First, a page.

David Haye managed to win a close decision over Nikolai Valuev in Germany today, giving him the WBA heavyweight title. (Photo by Thomas Langer/Bongarts/Getty Images)
David Haye managed to win a majority decision in Germany today, beating Nikolai Valuev for the WBA heavyweight title in a typically boring Valuev bout that may have finally rid the division of the giant Russian.
To be blunt, though, Haye was very fortunate to get out of Germany with the belt. He won on scores of 116-112, 116-112 and 114-114, and a 116-112 Valuev card could have been perfectly defensible. The fact that he managed to win a title by fighting as tentatively as he did, in Germany, is almost amazing. Bad Left Hook scored it 115-113 for Haye.
Haye (23-1, 21 KO) looked mostly to land one shot at a time, circling the ring endlessly and staying as far away from Valuev as he possibly could. In fact, there's no getting around it: Haye didn't look like he wanted anything to do with an actual fight against the seven-footer. Valuev (50-2, 34 KO) pressed the action most of the night, but mostly missed his shots.
Haye did rock and nearly drop Valuev in the 12th round, and I think had he gotten him down, Valuev wasn't going to get up. Haye then took his foot off the pedal and got back on his bike. At the time, it was very easy to think he needed that knockdown, or even a knockout. It turns out he didn't.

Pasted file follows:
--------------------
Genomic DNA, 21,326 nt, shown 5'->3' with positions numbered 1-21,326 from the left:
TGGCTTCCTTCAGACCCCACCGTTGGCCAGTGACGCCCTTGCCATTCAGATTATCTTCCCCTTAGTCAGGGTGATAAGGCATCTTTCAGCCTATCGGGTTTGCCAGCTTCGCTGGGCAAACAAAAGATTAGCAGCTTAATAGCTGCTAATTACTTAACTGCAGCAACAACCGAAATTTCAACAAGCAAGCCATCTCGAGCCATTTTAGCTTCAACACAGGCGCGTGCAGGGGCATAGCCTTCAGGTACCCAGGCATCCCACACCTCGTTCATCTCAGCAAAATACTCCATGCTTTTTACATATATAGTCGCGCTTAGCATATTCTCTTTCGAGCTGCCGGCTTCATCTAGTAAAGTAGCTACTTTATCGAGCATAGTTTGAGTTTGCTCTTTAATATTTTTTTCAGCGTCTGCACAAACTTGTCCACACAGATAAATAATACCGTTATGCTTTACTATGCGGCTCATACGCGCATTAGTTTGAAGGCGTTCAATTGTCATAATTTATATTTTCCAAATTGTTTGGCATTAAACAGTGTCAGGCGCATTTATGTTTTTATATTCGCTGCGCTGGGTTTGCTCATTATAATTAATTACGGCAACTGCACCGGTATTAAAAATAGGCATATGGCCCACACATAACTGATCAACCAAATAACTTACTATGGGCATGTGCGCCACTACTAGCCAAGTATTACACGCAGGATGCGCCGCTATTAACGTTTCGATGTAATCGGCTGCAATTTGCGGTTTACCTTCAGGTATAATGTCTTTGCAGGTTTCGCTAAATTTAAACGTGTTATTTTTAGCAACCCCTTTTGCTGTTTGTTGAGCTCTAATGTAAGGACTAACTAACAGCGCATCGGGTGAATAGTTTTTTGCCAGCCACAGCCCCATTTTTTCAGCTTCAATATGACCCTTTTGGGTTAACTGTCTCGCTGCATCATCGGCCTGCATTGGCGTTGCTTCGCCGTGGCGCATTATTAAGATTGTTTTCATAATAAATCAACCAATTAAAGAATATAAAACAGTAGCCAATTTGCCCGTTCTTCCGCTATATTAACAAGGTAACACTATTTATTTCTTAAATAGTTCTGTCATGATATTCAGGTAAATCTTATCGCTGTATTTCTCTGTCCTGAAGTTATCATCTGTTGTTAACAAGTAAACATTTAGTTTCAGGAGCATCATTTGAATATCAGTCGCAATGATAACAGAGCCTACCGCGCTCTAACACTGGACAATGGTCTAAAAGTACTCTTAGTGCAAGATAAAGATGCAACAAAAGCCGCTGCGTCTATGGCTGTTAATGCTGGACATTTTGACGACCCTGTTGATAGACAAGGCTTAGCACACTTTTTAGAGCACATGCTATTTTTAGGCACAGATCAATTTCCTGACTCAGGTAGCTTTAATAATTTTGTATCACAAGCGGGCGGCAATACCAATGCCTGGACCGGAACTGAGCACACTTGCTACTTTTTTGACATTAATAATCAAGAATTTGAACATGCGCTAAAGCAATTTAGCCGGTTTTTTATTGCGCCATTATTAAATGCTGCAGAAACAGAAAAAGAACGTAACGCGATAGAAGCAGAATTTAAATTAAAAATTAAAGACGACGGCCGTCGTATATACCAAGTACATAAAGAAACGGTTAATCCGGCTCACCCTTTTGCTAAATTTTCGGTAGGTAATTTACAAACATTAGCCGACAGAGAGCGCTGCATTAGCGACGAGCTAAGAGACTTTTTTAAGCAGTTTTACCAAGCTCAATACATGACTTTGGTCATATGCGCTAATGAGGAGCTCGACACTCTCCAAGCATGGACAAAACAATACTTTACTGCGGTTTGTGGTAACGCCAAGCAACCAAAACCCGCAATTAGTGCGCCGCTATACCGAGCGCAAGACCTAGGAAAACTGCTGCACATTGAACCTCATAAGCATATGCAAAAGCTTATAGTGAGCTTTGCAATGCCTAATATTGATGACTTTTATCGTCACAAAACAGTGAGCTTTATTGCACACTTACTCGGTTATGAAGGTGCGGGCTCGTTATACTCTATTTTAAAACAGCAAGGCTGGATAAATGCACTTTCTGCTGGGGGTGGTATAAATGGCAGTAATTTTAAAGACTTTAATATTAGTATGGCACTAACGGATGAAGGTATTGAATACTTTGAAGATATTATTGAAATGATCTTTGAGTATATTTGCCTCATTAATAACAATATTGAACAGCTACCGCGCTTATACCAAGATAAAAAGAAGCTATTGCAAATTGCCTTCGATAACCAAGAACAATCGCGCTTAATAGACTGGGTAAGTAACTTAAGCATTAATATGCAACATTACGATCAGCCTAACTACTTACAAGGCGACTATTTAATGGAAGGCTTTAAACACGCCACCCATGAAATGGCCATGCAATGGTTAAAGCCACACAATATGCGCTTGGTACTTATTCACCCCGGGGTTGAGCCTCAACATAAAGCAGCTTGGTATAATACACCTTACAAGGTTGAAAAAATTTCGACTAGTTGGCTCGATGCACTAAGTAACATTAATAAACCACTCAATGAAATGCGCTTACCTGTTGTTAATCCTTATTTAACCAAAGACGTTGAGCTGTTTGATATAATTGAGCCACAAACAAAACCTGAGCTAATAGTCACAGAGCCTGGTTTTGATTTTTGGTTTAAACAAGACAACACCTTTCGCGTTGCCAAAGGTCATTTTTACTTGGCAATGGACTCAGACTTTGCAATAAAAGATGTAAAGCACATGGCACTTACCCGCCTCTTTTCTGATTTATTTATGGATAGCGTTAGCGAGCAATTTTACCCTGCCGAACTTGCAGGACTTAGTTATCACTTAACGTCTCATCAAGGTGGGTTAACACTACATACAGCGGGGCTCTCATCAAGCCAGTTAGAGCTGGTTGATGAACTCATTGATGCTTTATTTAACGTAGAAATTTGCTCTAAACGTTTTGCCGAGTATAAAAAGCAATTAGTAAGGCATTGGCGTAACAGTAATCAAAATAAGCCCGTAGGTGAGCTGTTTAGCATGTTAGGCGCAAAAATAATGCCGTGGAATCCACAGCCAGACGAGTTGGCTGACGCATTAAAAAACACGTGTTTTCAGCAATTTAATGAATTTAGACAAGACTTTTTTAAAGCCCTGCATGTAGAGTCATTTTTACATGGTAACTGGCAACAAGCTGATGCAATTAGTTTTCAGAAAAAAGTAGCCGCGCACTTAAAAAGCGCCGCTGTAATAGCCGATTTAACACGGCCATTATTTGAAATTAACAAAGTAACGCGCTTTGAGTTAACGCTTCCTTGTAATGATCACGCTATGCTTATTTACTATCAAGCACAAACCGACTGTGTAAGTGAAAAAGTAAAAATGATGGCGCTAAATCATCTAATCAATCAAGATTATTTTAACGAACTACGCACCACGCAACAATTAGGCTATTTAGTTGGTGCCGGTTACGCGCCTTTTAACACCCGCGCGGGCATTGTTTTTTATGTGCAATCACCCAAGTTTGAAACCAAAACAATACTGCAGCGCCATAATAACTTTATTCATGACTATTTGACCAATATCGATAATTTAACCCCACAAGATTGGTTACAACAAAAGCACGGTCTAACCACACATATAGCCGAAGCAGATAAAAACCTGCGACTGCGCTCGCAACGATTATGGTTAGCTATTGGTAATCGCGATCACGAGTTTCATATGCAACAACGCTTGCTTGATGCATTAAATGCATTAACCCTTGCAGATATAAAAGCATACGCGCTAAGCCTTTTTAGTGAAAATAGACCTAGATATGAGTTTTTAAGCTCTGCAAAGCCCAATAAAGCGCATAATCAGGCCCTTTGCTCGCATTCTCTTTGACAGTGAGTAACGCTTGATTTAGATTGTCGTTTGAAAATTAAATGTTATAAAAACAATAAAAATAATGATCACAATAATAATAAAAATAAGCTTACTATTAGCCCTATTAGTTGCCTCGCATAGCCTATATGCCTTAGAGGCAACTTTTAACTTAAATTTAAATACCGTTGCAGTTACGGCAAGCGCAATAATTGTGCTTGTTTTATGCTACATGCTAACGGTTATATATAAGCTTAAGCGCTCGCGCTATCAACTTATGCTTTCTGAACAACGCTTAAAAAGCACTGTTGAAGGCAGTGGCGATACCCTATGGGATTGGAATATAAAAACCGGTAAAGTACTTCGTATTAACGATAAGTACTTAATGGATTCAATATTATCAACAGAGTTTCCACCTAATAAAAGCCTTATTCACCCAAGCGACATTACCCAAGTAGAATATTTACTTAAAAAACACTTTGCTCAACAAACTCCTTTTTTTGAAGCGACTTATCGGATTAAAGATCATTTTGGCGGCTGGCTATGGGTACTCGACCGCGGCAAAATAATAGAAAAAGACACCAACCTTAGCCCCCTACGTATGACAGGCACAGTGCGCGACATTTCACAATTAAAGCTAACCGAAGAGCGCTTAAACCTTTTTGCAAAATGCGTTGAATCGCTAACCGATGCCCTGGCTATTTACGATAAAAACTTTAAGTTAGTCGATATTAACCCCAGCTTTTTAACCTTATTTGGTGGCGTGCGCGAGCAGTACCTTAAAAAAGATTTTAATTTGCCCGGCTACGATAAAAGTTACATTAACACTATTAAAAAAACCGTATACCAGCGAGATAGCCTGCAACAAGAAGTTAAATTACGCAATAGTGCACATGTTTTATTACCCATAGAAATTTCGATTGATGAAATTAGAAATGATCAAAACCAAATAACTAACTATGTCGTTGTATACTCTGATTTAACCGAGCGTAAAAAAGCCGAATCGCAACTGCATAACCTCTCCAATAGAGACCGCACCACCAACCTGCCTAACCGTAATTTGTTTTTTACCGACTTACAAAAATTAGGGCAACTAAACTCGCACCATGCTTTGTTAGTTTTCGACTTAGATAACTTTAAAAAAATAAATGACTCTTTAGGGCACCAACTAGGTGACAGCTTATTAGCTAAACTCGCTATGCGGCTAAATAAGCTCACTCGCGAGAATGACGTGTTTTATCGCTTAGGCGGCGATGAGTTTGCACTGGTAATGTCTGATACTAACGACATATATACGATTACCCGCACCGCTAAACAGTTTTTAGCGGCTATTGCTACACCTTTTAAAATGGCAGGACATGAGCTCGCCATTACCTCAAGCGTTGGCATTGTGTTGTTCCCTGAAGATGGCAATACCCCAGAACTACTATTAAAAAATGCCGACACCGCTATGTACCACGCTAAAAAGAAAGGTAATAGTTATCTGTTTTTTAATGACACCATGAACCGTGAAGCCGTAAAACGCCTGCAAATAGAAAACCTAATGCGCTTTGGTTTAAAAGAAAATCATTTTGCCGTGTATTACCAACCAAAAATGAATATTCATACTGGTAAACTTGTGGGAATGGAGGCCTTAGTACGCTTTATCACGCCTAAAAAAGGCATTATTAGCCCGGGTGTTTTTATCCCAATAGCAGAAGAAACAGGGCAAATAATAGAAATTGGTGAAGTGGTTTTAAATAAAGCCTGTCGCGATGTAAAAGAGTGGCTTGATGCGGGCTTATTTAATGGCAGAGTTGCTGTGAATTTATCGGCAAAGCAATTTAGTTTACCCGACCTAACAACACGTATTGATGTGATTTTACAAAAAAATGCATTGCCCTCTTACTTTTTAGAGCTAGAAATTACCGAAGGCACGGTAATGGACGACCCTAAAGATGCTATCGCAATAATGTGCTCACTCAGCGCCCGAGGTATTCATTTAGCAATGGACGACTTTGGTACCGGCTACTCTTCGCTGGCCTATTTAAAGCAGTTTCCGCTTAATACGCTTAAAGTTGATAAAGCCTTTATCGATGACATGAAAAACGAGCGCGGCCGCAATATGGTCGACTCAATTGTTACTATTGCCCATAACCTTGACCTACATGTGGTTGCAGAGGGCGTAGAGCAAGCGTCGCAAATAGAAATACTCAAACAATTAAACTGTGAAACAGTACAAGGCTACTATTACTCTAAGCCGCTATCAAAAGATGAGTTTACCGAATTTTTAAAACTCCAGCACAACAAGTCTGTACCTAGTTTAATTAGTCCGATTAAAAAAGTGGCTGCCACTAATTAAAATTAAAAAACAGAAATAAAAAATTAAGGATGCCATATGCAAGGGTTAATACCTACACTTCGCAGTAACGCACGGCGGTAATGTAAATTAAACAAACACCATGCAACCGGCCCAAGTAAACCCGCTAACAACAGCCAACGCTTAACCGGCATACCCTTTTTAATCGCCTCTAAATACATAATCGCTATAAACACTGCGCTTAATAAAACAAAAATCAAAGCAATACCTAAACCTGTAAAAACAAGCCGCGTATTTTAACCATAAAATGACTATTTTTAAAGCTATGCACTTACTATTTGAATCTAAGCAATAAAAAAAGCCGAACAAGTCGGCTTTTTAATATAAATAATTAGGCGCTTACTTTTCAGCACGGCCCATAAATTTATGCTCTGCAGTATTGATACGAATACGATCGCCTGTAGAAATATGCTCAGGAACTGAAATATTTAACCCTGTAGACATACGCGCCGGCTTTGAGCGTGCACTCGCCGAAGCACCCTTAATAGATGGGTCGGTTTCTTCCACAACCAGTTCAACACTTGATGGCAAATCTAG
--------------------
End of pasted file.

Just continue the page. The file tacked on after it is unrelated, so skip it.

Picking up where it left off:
It was a dreadfully dull fight, almost a replay of Valuev's horrible win over Evander Holyfield last December. This time, Valuev pressed more, bumrushed a little bit, and didn't just stay flat-footed at center ring. Haye was way outside the pocket most of the fight.
Haye got lucky tonight. Not that he won -- I think he won the fight. But that he was given the decision in Germany against a reigning titlist while fighting so tentatively and even scared at times. I'm openly happy that Haye won, but if I were advising his career, I keep him away from the Klitschko brothers and even tell him to just shut up about them. Watching him against Valuev, there's no way he beats one of the Klitschkos. They both destroy him fairly early, and I'm quite certain of that now.
Haye will likely make his first defense against former titlist John Ruiz (44-8-1, 30 KO), who stopped journeyman Adnan Serin in the seventh round on the undercard. If Haye gets past Ruiz, who does fight more aggressively than he used to and still has a very good chin, there are plenty of fights out there. Haye against Tomasz Adamek in a battle of former cruiserweight champions could be quite interesting and really explosive. Haye could fight Cristobal Arreola or Odlanier Solis. There's plenty. But the Klitschkos? Stay away, David.